Nostalgia has proven to be the most powerful argument of all. Most folks harbor—way back in the warm recesses of their memory—lingering scents, sights and tastes of fresh produce partaken of as a child. It might be the ripe, red raspberries they picked in a grandmother’s arbor. It may be that luscious purple plum that they bit into one hot summer day. It may be a cool clump of sweet, green grapes that can be recalled, even now, with frank fondness. That same wide-eyed wonder, that propelled their offspring to run over and inquire of our garden, still lives on in them even if they are currently unaware of it. It is a useful tool to help lever the conversation away from the precarious Edge of Unconcern and back into the Realm of Feasibility, and is relatively easy to make contact with.

I show them pictures. (see blog header)

“These are some of the tomatoes we harvested last year,” I say, sliding one full-color image after another over the screen.

“Omigawd! Those look delicious!”

“We get about two-hundred pounds every season, all without pesticides.”

“Are those artichokes?!”

“Yep. They were especially good picked young, pared and sauteed with garlic and olive oil.”

“And you still have time to write books?” This question is best answered with a small shrug and a half-smile.

“My kids help me out a lot, but I like the exercise. These are the strawberries…”

“Wow… look at those! I bet that’s nice to have just out your back door.”

“Not as nice as this basil,” I tell them, going to the next picture.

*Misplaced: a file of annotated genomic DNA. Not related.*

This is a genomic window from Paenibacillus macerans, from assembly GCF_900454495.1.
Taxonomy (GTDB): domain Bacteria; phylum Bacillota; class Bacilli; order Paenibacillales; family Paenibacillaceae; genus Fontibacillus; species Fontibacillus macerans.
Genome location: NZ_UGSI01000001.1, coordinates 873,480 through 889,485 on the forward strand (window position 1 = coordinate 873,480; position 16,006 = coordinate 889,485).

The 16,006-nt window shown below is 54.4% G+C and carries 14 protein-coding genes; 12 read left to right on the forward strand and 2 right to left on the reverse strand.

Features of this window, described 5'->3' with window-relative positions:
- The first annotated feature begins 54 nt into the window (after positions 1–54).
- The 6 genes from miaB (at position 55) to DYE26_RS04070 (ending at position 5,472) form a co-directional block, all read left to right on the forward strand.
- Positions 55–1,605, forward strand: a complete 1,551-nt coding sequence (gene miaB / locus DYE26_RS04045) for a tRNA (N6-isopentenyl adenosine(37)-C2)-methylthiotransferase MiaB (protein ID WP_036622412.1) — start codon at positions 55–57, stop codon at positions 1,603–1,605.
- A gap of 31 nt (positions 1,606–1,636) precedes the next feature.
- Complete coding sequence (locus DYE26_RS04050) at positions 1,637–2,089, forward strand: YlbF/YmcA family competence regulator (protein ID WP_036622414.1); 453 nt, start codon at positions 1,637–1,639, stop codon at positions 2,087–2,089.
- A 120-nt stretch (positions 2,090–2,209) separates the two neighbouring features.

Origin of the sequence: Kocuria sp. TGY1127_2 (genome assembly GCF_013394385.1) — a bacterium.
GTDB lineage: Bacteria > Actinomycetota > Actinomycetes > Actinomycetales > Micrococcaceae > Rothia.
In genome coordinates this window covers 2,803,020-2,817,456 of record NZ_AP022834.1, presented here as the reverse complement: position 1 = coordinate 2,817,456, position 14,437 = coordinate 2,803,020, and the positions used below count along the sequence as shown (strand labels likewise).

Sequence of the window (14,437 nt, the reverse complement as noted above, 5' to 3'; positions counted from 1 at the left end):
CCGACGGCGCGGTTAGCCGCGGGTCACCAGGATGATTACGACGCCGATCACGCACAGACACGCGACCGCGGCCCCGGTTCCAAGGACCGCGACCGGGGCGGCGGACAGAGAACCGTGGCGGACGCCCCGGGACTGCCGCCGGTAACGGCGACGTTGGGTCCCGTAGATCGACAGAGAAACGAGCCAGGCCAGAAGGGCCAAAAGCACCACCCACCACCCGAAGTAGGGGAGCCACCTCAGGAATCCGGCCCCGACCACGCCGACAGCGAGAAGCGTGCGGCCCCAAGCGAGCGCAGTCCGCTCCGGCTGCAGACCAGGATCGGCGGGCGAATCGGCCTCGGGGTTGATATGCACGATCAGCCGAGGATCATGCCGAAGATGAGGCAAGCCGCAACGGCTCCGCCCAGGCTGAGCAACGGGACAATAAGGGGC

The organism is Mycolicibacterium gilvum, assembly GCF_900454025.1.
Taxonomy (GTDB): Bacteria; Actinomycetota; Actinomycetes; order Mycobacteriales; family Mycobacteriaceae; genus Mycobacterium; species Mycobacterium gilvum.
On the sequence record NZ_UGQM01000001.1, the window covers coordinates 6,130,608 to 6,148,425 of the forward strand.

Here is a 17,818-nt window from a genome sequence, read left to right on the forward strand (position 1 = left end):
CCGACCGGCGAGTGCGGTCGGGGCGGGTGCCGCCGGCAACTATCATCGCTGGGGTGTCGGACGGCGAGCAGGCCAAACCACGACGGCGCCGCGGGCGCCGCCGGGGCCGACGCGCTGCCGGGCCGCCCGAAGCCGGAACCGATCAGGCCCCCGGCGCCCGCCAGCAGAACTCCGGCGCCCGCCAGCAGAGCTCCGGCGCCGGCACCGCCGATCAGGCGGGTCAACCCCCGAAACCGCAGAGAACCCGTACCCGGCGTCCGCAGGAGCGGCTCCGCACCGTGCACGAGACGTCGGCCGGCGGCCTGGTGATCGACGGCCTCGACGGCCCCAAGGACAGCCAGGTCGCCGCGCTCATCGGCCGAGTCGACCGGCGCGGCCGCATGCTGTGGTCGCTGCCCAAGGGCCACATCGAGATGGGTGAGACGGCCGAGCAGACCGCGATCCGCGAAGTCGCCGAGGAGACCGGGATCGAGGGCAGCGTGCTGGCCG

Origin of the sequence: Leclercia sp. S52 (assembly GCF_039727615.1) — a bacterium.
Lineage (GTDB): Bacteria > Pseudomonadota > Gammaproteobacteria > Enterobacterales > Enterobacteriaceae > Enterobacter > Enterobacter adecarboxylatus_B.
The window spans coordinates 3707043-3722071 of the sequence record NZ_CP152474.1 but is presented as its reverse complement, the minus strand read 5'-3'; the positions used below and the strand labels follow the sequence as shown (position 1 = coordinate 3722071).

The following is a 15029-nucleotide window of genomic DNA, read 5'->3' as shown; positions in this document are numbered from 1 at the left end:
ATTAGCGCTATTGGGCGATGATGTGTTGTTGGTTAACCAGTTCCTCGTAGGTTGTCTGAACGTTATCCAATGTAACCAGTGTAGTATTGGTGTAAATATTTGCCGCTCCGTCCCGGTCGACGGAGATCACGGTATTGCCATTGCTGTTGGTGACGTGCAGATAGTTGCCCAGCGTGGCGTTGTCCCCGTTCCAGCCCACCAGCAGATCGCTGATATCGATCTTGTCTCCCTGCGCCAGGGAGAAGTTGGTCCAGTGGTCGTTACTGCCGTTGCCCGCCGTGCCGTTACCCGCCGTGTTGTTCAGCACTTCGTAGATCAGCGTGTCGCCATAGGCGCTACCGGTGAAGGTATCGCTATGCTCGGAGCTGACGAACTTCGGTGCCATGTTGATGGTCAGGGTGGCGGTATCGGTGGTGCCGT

From there the questions tend to get more sincere. Once folks realize that you can actually raise food on a city lot without having to spent a fortune–or work on it 24/7–they find that other hobbies don’t really cut it. Most parents already wonder how they can encourage their kids to get outside a bit more and move around, and when my oldest daughter walks over and launches into a short monolog on the how one can induce thriving vermiculture with an old plastic tub and leftover coffee grounds, they’re sold.

“Families have been growing food together for millenniums,” I conclude. “It’s a proven method of keeping active, and–as my grandfather used to tell us–’if it ain’t broke, don’t fix it.’” My grandfather had a rock garden in the high desert–and a cement patio for a back yard–but some information can be safely omitted.

Read entire story and more at GardenGreene.

Meredith Greene is an author, book reviewer and freelance writer.

Burning The Midnight Oil

Luscious-Choc-SmoothiesFrom Luscious Chocolate Smoothies: An Irresisitible Collection of Healthy Cocoa Delights.
By Gabriel Constans

A powerful and subtle recipe from my book of chocolate smoothies.

Burning The Midnight Oil

Yields 4 Cups

  • 1/2 cup chocolate syrup
  • 3 frozen bananas (thawed)*
  • 1 tablespoon protein powder
  • 2 cups brewed coffee
  • 1 tablespoon peppermint extract
  • 1 small (about 2-inch-square) brownie
  • 1/2 teaspoon ground cinnamon

1. Place all ingredients in a blender and mix on medium for 1 minute.

2. Pour into tall glasses and serve. Be prepared for unexpected fits of dancing, prancing and romancing.

*To freeze bananas, peel and chop them, seal in plastic bags, and place in the freezer until frozen.

per cup: Calories 242; Protein 4 g; Total Fat 3 g; Saturated Fat 1 g; Carbohydrate 52 g; Cholesterol 2 mg

Find more recipes, humor, chocolate facts and stories at Luscious Chocolate Smoothies.
Read one of the many reviews at Five Healthy Recipes.